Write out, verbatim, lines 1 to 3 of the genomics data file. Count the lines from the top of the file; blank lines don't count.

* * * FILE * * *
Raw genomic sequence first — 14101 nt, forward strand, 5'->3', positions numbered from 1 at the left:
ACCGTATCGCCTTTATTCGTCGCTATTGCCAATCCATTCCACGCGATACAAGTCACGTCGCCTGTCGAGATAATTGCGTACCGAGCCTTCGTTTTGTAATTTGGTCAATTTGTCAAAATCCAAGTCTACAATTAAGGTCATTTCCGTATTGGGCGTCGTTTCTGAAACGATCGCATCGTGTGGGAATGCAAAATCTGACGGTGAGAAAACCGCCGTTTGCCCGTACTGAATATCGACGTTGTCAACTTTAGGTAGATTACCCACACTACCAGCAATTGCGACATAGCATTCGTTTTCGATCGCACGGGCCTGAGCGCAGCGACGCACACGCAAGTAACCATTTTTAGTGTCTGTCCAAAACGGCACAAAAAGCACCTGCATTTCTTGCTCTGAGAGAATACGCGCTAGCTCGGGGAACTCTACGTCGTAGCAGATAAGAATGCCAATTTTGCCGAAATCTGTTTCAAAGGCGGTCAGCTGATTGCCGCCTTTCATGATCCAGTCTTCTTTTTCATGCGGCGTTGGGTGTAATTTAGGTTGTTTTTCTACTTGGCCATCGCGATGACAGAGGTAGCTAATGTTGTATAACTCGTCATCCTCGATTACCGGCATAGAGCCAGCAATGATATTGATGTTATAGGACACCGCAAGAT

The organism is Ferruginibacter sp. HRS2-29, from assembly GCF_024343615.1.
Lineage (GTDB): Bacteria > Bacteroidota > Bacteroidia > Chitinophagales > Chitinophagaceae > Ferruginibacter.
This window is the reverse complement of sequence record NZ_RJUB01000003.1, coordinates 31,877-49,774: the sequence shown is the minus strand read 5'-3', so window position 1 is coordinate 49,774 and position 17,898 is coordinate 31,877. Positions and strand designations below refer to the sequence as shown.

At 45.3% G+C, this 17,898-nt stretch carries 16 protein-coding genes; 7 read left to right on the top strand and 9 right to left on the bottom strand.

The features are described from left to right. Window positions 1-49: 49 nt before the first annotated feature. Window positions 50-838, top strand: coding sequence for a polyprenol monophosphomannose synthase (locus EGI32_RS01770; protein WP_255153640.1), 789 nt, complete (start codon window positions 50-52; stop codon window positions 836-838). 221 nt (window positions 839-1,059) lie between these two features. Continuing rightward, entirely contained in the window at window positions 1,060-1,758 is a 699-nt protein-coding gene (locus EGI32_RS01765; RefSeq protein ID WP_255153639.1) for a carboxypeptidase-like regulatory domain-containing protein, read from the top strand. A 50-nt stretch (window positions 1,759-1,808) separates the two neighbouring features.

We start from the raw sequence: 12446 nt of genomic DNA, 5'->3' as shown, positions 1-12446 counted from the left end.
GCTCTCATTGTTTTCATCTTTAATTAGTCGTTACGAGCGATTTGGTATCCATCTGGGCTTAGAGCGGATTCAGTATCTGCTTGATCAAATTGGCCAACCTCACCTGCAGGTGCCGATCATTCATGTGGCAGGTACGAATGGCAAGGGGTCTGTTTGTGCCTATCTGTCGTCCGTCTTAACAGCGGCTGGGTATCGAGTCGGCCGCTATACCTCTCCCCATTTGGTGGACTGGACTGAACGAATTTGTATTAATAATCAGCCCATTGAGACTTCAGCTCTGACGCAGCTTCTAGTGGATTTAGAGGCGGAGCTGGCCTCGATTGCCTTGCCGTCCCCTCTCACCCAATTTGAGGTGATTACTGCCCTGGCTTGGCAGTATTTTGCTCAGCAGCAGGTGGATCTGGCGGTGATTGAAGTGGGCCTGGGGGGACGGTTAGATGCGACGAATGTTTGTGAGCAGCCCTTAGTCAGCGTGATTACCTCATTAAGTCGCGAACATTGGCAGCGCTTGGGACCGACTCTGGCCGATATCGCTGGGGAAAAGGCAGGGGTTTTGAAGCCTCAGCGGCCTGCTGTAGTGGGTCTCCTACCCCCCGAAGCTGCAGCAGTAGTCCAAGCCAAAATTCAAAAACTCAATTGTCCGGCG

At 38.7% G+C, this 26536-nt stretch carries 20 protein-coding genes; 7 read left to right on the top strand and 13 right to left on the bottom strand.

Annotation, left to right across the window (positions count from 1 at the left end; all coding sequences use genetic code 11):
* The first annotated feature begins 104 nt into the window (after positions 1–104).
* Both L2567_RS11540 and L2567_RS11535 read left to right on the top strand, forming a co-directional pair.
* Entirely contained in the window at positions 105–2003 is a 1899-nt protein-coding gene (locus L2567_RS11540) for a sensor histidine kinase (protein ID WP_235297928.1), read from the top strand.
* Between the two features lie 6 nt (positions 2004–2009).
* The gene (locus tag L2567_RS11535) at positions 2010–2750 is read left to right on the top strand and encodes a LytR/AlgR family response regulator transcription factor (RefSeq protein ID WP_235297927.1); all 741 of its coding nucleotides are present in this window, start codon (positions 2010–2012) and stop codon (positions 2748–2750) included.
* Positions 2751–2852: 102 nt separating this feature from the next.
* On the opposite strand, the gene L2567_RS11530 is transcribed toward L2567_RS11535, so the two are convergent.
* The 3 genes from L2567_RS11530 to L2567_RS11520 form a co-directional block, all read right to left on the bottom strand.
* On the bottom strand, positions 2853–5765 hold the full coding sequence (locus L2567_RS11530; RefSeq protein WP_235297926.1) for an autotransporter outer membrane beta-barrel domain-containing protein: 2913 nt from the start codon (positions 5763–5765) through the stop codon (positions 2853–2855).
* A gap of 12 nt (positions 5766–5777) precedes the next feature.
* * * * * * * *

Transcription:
Raw genomic sequence first — 14101 nt, forward strand, 5'->3', positions numbered from 1 at the left:
ACCGTATCGCCTTTATTCGTCGCTATTGCCAATCCATTCCACGCGATACAAGTCACGTCGCCTGTCGAGATAATTGCGTACCGAGCCTTCGTTTTGTAATTTGGTCAATTTGTCAAAATCCAAGTCTACAATTAAGGTCATTTCCGTATTGGGCGTCGTTTCTGAAACGATCGCATCGTGTGGGAATGCAAAATCTGACGGTGAGAAAACCGCCGTTTGCCCGTACTGAATATCGACGTTGTCAACTTTAGGTAGATTACCCACACTACCAGCAATTGCGACATAGCATTCGTTTTCGATCGCACGGGCCTGAGCGCAGCGACGCACACGCAAGTAACCATTTTTAGTGTCTGTCCAAAACGGCACAAAAAGCACCTGCATTTCTTGCTCTGAGAGAATACGCGCTAGCTCGGGGAACTCTACGTCGTAGCAGATAAGAATGCCAATTTTGCCGAAATCTGTTTCAAAGGCGGTCAGCTGATTGCCGCCTTTCATGATCCAGTCTTCTTTTTCATGCGGCGTTGGGTGTAATTTAGGTTGTTTTTCTACTTGGCCATCGCGATGACAGAGGTAGCTAATGTTGTATAACTCGTCATCCTCGATTACCGGCATAGAGCCAGCAATGATATTGATGTTATAGGACACCGCAAGAT

The organism is Ferruginibacter sp. HRS2-29, from assembly GCF_024343615.1.